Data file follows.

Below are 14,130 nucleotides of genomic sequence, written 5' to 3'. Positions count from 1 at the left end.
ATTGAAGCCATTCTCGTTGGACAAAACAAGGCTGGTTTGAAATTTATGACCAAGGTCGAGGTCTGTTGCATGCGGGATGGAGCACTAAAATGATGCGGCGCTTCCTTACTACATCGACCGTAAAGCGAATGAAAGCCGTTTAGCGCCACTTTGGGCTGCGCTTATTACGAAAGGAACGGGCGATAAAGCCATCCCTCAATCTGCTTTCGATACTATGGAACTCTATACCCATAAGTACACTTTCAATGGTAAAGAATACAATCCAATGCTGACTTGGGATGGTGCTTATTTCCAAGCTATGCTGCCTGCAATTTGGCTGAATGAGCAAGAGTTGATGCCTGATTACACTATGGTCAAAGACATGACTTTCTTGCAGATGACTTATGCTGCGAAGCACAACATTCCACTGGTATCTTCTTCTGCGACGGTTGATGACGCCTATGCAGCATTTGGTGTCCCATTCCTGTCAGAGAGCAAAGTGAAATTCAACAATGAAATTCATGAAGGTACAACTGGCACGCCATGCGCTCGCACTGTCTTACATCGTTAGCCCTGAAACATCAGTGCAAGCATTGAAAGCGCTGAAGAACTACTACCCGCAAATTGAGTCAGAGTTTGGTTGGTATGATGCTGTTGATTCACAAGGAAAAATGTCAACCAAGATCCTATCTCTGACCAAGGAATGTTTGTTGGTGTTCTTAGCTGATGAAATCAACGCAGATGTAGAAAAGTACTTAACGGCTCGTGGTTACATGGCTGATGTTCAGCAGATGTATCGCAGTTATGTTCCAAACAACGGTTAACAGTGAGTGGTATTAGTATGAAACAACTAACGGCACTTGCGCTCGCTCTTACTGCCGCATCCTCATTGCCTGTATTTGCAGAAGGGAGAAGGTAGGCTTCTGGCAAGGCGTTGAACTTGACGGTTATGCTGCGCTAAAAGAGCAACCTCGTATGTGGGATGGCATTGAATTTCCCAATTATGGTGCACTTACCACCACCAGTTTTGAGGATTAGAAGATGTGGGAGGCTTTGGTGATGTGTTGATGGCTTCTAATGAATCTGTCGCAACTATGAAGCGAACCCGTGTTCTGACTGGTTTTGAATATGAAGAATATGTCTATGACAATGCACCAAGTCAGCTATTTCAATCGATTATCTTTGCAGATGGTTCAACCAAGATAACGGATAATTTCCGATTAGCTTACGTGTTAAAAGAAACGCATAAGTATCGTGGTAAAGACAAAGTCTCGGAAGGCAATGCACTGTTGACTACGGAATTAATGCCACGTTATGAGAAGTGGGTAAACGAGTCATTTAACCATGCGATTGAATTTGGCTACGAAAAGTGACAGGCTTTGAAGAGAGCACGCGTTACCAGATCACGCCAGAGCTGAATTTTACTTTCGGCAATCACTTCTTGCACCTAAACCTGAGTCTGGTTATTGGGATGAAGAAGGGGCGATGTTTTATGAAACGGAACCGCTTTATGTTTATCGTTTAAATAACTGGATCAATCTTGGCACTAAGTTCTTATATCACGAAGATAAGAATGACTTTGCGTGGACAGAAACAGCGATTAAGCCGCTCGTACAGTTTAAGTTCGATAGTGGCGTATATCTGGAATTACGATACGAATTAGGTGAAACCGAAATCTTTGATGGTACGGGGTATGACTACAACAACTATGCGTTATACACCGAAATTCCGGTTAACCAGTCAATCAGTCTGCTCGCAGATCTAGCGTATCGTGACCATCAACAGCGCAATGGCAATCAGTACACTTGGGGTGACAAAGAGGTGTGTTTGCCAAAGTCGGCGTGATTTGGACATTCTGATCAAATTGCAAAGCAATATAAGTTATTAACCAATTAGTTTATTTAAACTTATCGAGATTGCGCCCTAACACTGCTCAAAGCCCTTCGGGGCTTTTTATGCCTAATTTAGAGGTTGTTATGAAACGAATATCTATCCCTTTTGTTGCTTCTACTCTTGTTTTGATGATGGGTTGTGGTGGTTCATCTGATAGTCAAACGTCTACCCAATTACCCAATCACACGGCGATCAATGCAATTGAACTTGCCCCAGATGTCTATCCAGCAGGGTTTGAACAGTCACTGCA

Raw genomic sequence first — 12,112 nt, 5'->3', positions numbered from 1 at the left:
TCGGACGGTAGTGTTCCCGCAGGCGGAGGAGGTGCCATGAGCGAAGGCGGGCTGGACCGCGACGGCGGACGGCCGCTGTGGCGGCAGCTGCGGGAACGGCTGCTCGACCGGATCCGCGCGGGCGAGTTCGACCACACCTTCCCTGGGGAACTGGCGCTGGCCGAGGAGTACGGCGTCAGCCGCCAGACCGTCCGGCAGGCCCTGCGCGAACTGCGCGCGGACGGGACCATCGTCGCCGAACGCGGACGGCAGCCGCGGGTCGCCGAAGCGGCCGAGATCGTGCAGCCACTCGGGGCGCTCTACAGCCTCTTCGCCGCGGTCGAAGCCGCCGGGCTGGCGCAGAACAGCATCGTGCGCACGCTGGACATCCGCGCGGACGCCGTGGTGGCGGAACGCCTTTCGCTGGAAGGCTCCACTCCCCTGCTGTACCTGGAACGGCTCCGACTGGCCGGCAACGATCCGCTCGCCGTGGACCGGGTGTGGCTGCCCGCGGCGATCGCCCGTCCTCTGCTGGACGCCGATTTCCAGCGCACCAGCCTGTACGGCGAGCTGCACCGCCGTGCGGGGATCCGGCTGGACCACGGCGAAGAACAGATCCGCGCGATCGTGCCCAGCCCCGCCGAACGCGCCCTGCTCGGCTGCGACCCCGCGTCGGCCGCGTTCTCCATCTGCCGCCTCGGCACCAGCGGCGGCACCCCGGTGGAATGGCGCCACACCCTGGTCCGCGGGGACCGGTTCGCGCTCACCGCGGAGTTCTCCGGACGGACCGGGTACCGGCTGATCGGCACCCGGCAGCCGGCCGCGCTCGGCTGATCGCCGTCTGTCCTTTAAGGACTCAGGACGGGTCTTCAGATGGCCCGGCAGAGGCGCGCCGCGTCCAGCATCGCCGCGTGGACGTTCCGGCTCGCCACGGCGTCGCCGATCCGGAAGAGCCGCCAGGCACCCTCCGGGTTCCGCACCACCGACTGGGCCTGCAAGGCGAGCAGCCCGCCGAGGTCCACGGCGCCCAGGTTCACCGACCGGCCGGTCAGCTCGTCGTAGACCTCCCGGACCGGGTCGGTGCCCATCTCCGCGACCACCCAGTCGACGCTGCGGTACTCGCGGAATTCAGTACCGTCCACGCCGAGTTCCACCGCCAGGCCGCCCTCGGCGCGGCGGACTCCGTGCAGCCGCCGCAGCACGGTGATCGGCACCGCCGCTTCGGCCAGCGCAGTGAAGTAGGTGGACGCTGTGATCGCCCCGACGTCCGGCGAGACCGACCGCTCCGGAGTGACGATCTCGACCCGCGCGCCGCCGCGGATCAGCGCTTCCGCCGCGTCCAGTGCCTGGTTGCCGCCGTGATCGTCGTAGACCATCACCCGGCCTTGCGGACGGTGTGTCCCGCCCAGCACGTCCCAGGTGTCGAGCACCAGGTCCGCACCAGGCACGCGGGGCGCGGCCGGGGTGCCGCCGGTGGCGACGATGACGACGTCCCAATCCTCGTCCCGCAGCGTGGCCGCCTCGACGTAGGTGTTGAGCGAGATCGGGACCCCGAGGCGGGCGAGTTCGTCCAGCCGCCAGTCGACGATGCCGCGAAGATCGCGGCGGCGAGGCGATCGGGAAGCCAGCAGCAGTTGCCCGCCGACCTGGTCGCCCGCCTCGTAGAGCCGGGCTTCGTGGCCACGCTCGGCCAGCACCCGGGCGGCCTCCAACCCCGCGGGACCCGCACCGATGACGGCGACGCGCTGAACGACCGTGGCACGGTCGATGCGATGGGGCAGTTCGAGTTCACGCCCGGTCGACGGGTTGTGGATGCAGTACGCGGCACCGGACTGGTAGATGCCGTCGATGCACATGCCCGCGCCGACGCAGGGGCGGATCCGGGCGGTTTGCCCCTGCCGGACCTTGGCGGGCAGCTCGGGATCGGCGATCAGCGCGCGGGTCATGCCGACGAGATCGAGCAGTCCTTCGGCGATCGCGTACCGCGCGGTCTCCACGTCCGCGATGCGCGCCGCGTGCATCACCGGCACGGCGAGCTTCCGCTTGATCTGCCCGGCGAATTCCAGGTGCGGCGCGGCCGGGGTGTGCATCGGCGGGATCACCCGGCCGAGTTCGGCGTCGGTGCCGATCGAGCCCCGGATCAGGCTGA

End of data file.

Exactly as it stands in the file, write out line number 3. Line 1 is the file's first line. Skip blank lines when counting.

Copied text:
Raw genomic sequence first — 12,112 nt, 5'->3', positions numbered from 1 at the left: